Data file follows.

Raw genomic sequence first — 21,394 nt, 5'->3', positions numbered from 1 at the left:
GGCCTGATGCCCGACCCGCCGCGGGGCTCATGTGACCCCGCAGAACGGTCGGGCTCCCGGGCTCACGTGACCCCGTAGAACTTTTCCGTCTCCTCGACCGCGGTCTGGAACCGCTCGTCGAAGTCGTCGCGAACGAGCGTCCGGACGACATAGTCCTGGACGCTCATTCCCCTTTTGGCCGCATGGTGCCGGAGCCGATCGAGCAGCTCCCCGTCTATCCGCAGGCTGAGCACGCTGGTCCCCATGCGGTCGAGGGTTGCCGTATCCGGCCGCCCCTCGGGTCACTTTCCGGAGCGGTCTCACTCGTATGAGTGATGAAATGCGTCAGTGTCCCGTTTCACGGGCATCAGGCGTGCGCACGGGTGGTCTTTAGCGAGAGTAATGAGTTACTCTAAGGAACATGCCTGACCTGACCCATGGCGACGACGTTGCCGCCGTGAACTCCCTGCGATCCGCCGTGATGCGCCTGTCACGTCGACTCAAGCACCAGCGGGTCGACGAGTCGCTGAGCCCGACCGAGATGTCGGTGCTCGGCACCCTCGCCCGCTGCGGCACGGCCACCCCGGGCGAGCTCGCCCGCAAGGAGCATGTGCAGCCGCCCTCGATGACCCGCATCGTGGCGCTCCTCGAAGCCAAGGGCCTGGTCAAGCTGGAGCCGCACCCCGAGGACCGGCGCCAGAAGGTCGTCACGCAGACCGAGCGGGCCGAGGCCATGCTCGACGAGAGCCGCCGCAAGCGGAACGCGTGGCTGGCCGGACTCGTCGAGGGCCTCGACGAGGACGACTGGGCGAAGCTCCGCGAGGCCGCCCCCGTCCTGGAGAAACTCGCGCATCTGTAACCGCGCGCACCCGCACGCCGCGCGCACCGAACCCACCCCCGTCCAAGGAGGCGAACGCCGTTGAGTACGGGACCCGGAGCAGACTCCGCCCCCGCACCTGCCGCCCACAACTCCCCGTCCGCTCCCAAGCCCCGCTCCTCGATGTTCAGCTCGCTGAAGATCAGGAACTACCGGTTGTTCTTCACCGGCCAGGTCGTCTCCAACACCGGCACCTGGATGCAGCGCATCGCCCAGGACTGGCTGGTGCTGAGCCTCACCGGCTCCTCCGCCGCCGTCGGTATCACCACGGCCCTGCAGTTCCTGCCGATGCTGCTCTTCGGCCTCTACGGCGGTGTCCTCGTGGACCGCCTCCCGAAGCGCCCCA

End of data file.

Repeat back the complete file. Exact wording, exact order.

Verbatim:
Raw genomic sequence first — 21,394 nt, 5'->3', positions numbered from 1 at the left:
GGCCTGATGCCCGACCCGCCGCGGGGCTCATGTGACCCCGCAGAACGGTCGGGCTCCCGGGCTCACGTGACCCCGTAGAACTTTTCCGTCTCCTCGACCGCGGTCTGGAACCGCTCGTCGAAGTCGTCGCGAACGAGCGTCCGGACGACATAGTCCTGGACGCTCATTCCCCTTTTGGCCGCATGGTGCCGGAGCCGATCGAGCAGCTCCCCGTCTATCCGCAGGCTGAGCACGCTGGTCCCCATGCGGTCGAGGGTTGCCGTATCCGGCCGCCCCTCGGGTCACTTTCCGGAGCGGTCTCACTCGTATGAGTGATGAAATGCGTCAGTGTCCCGTTTCACGGGCATCAGGCGTGCGCACGGGTGGTCTTTAGCGAGAGTAATGAGTTACTCTAAGGAACATGCCTGACCTGACCCATGGCGACGACGTTGCCGCCGTGAACTCCCTGCGATCCGCCGTGATGCGCCTGTCACGTCGACTCAAGCACCAGCGGGTCGACGAGTCGCTGAGCCCGACCGAGATGTCGGTGCTCGGCACCCTCGCCCGCTGCGGCACGGCCACCCCGGGCGAGCTCGCCCGCAAGGAGCATGTGCAGCCGCCCTCGATGACCCGCATCGTGGCGCTCCTCGAAGCCAAGGGCCTGGTCAAGCTGGAGCCGCACCCCGAGGACCGGCGCCAGAAGGTCGTCACGCAGACCGAGCGGGCCGAGGCCATGCTCGACGAGAGCCGCCGCAAGCGGAACGCGTGGCTGGCCGGACTCGTCGAGGGCCTCGACGAGGACGACTGGGCGAAGCTCCGCGAGGCCGCCCCCGTCCTGGAGAAACTCGCGCATCTGTAACCGCGCGCACCCGCACGCCGCGCGCACCGAACCCACCCCCGTCCAAGGAGGCGAACGCCGTTGAGTACGGGACCCGGAGCAGACTCCGCCCCCGCACCTGCCGCCCACAACTCCCCGTCCGCTCCCAAGCCCCGCTCCTCGATGTTCAGCTCGCTGAAGATCAGGAACTACCGGTTGTTCTTCACCGGCCAGGTCGTCTCCAACACCGGCACCTGGATGCAGCGCATCGCCCAGGACTGGCTGGTGCTGAGCCTCACCGGCTCCTCCGCCGCCGTCGGTATCACCACGGCCCTGCAGTTCCTGCCGATGCTGCTCTTCGGCCTCTACGGCGGTGTCCTCGTGGACCGCCTCCCGAAGCGCCCCA